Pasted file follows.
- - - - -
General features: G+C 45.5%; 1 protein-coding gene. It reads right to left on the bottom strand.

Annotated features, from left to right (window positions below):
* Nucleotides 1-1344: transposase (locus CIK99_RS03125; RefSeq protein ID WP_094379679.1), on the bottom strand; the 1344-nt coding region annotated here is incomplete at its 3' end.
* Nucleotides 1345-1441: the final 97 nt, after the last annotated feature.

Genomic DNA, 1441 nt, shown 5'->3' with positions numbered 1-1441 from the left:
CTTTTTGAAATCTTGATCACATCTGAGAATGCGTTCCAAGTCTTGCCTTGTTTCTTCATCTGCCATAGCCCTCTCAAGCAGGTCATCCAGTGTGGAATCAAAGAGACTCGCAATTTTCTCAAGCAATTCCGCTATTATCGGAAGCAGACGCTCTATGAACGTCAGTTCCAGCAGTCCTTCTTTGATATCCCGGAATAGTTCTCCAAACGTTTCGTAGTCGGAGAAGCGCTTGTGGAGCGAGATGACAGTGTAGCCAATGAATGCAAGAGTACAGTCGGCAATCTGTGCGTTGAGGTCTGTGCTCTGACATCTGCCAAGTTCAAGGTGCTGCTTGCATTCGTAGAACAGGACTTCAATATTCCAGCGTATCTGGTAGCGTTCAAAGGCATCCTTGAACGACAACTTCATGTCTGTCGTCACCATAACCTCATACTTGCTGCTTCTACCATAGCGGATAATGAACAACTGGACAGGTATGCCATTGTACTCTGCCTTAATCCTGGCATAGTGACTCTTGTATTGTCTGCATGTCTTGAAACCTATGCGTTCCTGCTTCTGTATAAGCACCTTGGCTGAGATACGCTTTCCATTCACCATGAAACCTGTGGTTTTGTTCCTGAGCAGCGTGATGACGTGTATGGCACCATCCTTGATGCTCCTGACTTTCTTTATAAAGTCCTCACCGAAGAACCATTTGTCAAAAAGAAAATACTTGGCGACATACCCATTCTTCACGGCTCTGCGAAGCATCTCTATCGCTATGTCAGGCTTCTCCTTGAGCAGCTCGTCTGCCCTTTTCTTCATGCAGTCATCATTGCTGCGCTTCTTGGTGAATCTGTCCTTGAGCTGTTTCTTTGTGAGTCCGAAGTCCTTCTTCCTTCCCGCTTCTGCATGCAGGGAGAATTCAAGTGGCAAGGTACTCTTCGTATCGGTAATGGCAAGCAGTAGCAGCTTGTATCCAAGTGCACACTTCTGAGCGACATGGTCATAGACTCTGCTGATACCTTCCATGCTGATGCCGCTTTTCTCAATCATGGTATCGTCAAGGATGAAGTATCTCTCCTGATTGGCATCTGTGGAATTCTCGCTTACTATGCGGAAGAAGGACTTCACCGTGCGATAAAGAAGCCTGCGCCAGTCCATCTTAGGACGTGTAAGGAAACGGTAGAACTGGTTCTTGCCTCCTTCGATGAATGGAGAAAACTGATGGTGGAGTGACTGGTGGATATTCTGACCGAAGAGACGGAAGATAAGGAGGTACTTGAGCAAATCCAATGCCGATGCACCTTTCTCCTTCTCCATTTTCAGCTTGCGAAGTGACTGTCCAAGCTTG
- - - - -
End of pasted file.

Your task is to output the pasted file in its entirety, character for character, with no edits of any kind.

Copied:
General features: G+C 45.5%; 1 protein-coding gene. It reads right to left on the bottom strand.

Annotated features, from left to right (window positions below):
* Nucleotides 1-1344: transposase (locus CIK99_RS03125; RefSeq protein ID WP_094379679.1), on the bottom strand; the 1344-nt coding region annotated here is incomplete at its 3' end.
* Nucleotides 1345-1441: the final 97 nt, after the last annotated feature.

Genomic DNA, 1441 nt, shown 5'->3' with positions numbered 1-1441 from the left:
CTTTTTGAAATCTTGATCACATCTGAGAATGCGTTCCAAGTCTTGCCTTGTTTCTTCATCTGCCATAGCCCTCTCAAGCAGGTCATCCAGTGTGGAATCAAAGAGACTCGCAATTTTCTCAAGCAATTCCGCTATTATCGGAAGCAGACGCTCTATGAACGTCAGTTCCAGCAGTCCTTCTTTGATATCCCGGAATAGTTCTCCAAACGTTTCGTAGTCGGAGAAGCGCTTGTGGAGCGAGATGACAGTGTAGCCAATGAATGCAAGAGTACAGTCGGCAATCTGTGCGTTGAGGTCTGTGCTCTGACATCTGCCAAGTTCAAGGTGCTGCTTGCATTCGTAGAACAGGACTTCAATATTCCAGCGTATCTGGTAGCGTTCAAAGGCATCCTTGAACGACAACTTCATGTCTGTCGTCACCATAACCTCATACTTGCTGCTTCTACCATAGCGGATAATGAACAACTGGACAGGTATGCCATTGTACTCTGCCTTAATCCTGGCATAGTGACTCTTGTATTGTCTGCATGTCTTGAAACCTATGCGTTCCTGCTTCTGTATAAGCACCTTGGCTGAGATACGCTTTCCATTCACCATGAAACCTGTGGTTTTGTTCCTGAGCAGCGTGATGACGTGTATGGCACCATCCTTGATGCTCCTGACTTTCTTTATAAAGTCCTCACCGAAGAACCATTTGTCAAAAAGAAAATACTTGGCGACATACCCATTCTTCACGGCTCTGCGAAGCATCTCTATCGCTATGTCAGGCTTCTCCTTGAGCAGCTCGTCTGCCCTTTTCTTCATGCAGTCATCATTGCTGCGCTTCTTGGTGAATCTGTCCTTGAGCTGTTTCTTTGTGAGTCCGAAGTCCTTCTTCCTTCCCGCTTCTGCATGCAGGGAGAATTCAAGTGGCAAGGTACTCTTCGTATCGGTAATGGCAAGCAGTAGCAGCTTGTATCCAAGTGCACACTTCTGAGCGACATGGTCATAGACTCTGCTGATACCTTCCATGCTGATGCCGCTTTTCTCAATCATGGTATCGTCAAGGATGAAGTATCTCTCCTGATTGGCATCTGTGGAATTCTCGCTTACTATGCGGAAGAAGGACTTCACCGTGCGATAAAGAAGCCTGCGCCAGTCCATCTTAGGACGTGTAAGGAAACGGTAGAACTGGTTCTTGCCTCCTTCGATGAATGGAGAAAACTGATGGTGGAGTGACTGGTGGATATTCTGACCGAAGAGACGGAAGATAAGGAGGTACTTGAGCAAATCCAATGCCGATGCACCTTTCTCCTTCTCCATTTTCAGCTTGCGAAGTGACTGTCCAAGCTTG